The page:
6 R’s of Cloud Migration Strategy
6 R’s of Cloud Migration Strategy – Decided to migrate your servers from on-premises into the cloud, but need certain strategy to accomplish the project successfully?
A cloud migration strategy is essential to ensure a successful cloud migration from on-premises into the cloud or from one cloud to the other cloud.
Why do we need to have a proper Cloud Migration Strategy?
When we move a server from one location to the other, the application present on the production server also moves to a new environment. So, it is vital to take these application dependencies into consideration, whether the application would function properly on the target new cloud environment. Likewise, the cloud migration strategy also revolves around the fact that the cloud migration should have no impact on the performance of the application, the end-user gets no disruption into the services.
Enterprise cloud migration strategy:
Enterprises or the organization need to consider the below 6 cloud migration strategy to decide which cloud migration strategy suits their use case.
The 6 R’s of Cloud Migration Strategy:
- Re-hosting (Lift & Shift)
- Refactoring (Re-Architect)
- Replatforming (Lift & reshape)
- Repurchasing (Drop & shop)
- Retire (Decommission)
- Retain (No Movement)
1. Re-hosting (Lift & Shift)
Re-hosting (Lift & Shift) – Re-hosting is the first strategy to lift and shift. Successful migration involves a server or an application as is to the new cloud environment.
This process ensures as few to no changes into the underlying system as possible. During the discovery process, the qualified system is quick-wins. Migration happens with minimal cost and effort. However, the application and system usually involve a simple lift and shift. Such a system isn’t expected to utilize the cloud-native features and thus isn’t optimized to run in a cloud environment. Thus depending on the system, it may even be more expensive to run the newly migrated system on the cloud. These types of issues are considered before categorizing a system for migration.
Rehosting or lift and shift migration strategy provides better ROI to the organization. This kind of migration involves very little cost. Soon, the target cloud is set up with the cloned server as the production as soon as possible. The end-user finds very little interruption. It replicates the on-premises architectures into the cloud.
2. Refactoring (Re-Architect)
Refactoring (Re-Architect) – It optimises an on-premises application to support cloud architecture. It is the second migration strategy. Usually, falls on the other extreme of the migration effort. Because it requires a complete change and reengineering of the system or application logic to fully make use of all the cloud features.
The application utilizes cloud-native features and is completely optimized. Nextly, migration involves high costs and efforts. Therefore, in the long run, this approach can be efficient and cost-effective. The application is re-engineered to use cloud-native features.
A typical example of refactoring is changing a mainframe-based monolithic application from its current form to a microservices-based architecture. When categorizing an application as refactoring.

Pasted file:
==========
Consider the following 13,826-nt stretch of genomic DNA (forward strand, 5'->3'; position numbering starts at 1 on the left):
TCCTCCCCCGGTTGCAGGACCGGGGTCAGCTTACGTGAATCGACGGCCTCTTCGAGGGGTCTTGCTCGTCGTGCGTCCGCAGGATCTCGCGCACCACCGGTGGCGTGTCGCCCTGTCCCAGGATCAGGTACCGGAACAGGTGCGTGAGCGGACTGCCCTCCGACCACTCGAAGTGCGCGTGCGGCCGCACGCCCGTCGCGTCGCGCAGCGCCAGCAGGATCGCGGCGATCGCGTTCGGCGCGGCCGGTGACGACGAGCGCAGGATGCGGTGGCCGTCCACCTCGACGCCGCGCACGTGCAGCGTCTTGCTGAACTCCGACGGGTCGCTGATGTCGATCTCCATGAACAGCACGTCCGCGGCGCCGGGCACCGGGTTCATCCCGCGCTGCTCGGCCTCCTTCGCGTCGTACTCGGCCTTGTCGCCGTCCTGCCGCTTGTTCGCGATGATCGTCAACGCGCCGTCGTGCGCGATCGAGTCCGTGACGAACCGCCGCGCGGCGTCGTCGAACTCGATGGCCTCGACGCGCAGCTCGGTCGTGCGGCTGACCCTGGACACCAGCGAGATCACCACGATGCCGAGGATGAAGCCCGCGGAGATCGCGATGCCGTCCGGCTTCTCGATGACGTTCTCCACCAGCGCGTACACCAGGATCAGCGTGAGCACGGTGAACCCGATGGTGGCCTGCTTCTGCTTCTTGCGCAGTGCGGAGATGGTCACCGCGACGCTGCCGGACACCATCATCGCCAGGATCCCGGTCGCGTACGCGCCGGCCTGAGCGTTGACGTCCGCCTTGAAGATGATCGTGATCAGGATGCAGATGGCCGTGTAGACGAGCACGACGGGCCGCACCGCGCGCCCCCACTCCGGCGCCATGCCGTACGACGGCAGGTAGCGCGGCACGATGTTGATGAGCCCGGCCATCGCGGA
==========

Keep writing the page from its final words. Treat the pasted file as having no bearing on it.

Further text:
The business performs a detailed business case analysis to justify the investment of the cost, effort and potential business impact. It ensures that other alternatives are considered as well.
3. Replatforming (Lift & reshape)
Replatforming (Lift & reshape) – This type of migration is similar to re-hosting but requires few changes to the application. Amazon’s AWS Cloud Migration team refers to this approach as the lift-tinker-and shift. Even though this approach closely resembles re-hosting. They are categorized differently based on changes. For example, in doing such migrations, an organization may plug its application into a new database system that’s on the cloud or change its web server from a proprietary version. Such as Weblogic to Apache Tomcat, an open source-based web server. So, for planning purposes, it’s important to categorize it as such.
4. Repurchasing (Drop & shop)
Repurchasing (Drop & shop) – This migration strategy entails essentially switching the legacy application in favour of a new but similar application on the cloud. Migrating to a SaaS-based system would be an example of such a migration where an organization may decide to migrate from its legacy financial system to a SaaS-based financial ERP system.
5. Retire (Decommission)
Retire (Decommission) – The fifth strategy is about retiring systems and applications that an organization no longer needs. An organization finds applications during the discovery procedure as part of its inventory process. that is no longer actively used or has limited use.
These types of applications are considered for retirement. Users of these systems (if any) can be provided with other alternatives.
6. Retain (No Movement)
Retain (No Movement) – In some cases, the organization may decide not to touch certain applications and systems and to postpone their migration for later in the future. Moreover, the application is too critical for modification and require a more thorough business case analysis.
Either way, it’s normal for organizations to not touch some applications and systems during their cloud migration efforts. However, in certain cases such as data centre migration, organizations may not have a choice and will have to consider one of the earlier described strategies.
An expert team with years of experience will migrate a server into the cloud effortlessly by following the 6R’s of Cloud Migration Strategy.